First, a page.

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New Gear VR could launch with upcoming Galaxy Note 7

The Galaxy Note 7 will be incompatible with the existing Gear VR if its USB Type-C rumor proves to be true
The Galaxy Note 7 will be incompatible with the existing Gear VR if its USB Type-C rumor proves to be true
Mysterious Samsung device with the model name SM-R323 appears on tracking database just weeks ahead of the planned Galaxy Note 7 launch event.

In addition to the newly announced Gear 360 panoramic camera, the ecosystem around the Samsung Gear VR headset has been steadily growing. The very first version of Gear VR Innovator Edition carries the model number SM-R320 and was aimed for the Galaxy Note 4. The second Gear VR model carries the model number SM-R321 and is compatible with the Galaxy S6 while the latest Gear VR currently on store shelves has the model name SM-R322.

Now, a new device with the model number SM-R323 has appeared on Indian shipping database Zauba that will likely be announced as the successor to the current Gear VR. It's entirely possible that Samsung will announce the long-awaited Galaxy Note 7 this coming August 2nd alongside a brand new Gear VR headset. It's also worth keeping in mind that the Galaxy Note 7 will likely ship with USB Type-C and would thus be incompatible with the current Gear VR headset. Whether or not the next Gear VR headset will be a completely new design or a simple USB Type-C modification to the existing headset remains to be seen.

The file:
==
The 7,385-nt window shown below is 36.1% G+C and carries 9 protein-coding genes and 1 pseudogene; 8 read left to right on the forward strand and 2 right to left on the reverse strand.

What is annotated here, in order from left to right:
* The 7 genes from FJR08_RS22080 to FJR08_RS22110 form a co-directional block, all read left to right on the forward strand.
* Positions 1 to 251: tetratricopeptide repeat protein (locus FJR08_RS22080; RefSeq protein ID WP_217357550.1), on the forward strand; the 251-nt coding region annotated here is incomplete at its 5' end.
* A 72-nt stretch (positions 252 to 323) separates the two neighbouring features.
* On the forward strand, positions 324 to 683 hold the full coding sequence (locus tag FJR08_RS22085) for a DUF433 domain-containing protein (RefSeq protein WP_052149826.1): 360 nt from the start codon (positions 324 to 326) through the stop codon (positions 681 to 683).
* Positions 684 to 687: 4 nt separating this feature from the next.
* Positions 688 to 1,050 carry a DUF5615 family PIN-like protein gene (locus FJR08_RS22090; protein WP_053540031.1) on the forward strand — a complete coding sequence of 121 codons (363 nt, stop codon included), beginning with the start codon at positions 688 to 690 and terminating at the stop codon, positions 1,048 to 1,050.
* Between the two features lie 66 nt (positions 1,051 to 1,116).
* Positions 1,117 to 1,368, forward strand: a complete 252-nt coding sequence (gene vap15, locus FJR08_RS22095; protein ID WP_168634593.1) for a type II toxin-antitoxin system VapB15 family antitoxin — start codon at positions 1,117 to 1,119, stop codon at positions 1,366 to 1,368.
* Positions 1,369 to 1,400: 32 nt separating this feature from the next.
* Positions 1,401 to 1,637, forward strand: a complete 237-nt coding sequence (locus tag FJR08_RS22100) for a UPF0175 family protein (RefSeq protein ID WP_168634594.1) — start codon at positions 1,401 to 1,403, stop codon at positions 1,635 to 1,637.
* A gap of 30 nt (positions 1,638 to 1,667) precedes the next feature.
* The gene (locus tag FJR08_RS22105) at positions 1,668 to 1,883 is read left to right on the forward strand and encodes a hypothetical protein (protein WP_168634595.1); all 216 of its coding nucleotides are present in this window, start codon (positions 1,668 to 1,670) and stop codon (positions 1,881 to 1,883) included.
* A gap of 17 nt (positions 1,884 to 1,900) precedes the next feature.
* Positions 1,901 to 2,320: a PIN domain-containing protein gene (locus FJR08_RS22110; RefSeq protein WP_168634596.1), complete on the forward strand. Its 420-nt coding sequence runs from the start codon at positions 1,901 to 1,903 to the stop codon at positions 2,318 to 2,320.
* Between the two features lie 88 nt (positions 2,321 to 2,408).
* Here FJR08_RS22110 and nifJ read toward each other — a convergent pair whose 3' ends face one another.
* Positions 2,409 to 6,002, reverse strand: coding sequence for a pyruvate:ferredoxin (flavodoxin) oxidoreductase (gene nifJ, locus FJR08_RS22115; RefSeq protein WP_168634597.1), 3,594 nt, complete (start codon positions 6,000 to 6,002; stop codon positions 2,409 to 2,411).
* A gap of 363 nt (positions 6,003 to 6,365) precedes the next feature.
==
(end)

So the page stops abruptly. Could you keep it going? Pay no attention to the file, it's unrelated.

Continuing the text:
The Gear VR headset has been a success for Samsung having recently sold at least 185,000 units in Germany alone.

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> Notebook / Laptop Reviews and News > News > News Archive > Newsarchive 2016 07 > New Gear VR could launch with upcoming Galaxy Note 7
Alexander Fagot/ Allen Ngo, 2016-07-11 (Update: 2016-07-11)
Allen Ngo
Allen Ngo - US Editor in Chief
After graduating with a B.S. in environmental hydrodynamics from the University of California, I studied reactor physics to become licensed by the U.S. NRC to operate nuclear reactors. There's a striking level of appreciation you gain for everyday consumer electronics after working with modern nuclear reactivity systems astonishingly powered by computers from the 80s. When I'm not managing day-to-day activities and US review articles on Notebookcheck, you can catch me following the eSports scene and the latest gaming news.